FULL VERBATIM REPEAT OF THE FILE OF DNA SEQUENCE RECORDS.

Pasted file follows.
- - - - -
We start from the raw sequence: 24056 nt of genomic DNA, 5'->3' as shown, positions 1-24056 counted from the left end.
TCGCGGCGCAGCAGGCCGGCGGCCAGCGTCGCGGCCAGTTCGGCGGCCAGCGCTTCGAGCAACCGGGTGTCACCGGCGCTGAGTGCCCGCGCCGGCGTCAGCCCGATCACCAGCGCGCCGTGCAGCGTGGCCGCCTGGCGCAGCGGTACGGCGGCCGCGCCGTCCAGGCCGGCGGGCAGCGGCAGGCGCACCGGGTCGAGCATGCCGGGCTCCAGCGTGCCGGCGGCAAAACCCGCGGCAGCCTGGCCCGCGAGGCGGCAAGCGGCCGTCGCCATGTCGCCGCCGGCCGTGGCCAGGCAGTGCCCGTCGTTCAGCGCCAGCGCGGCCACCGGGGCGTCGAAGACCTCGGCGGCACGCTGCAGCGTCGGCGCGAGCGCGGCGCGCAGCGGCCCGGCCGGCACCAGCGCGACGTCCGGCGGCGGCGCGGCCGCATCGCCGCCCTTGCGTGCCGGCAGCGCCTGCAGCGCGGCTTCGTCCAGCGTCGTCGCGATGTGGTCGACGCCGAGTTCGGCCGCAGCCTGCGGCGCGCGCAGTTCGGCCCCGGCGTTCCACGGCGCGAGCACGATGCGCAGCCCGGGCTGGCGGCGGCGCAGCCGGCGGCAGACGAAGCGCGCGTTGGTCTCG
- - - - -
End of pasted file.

We start from the raw sequence: 24056 nt of genomic DNA, 5'->3' as shown, positions 1-24056 counted from the left end.
TCGCGGCGCAGCAGGCCGGCGGCCAGCGTCGCGGCCAGTTCGGCGGCCAGCGCTTCGAGCAACCGGGTGTCACCGGCGCTGAGTGCCCGCGCCGGCGTCAGCCCGATCACCAGCGCGCCGTGCAGCGTGGCCGCCTGGCGCAGCGGTACGGCGGCCGCGCCGTCCAGGCCGGCGGGCAGCGGCAGGCGCACCGGGTCGAGCATGCCGGGCTCCAGCGTGCCGGCGGCAAAACCCGCGGCAGCCTGGCCCGCGAGGCGGCAAGCGGCCGTCGCCATGTCGCCGCCGGCCGTGGCCAGGCAGTGCCCGTCGTTCAGCGCCAGCGCGGCCACCGGGGCGTCGAAGACCTCGGCGGCACGCTGCAGCGTCGGCGCGAGCGCGGCGCGCAGCGGCCCGGCCGGCACCAGCGCGACGTCCGGCGGCGGCGCGGCCGCATCGCCGCCCTTGCGTGCCGGCAGCGCCTGCAGCGCGGCTTCGTCCAGCGTCGTCGCGATGTGGTCGACGCCGAGTTCGGCCGCAGCCTGCGGCGCGCGCAGTTCGGCCCCGGCGTTCCACGGCGCGAGCACGATGCGCAGCCCGGGCTGGCGGCGGCGCAGCCGGCGGCAGACGAAGCGCGCGTTGGTCTCG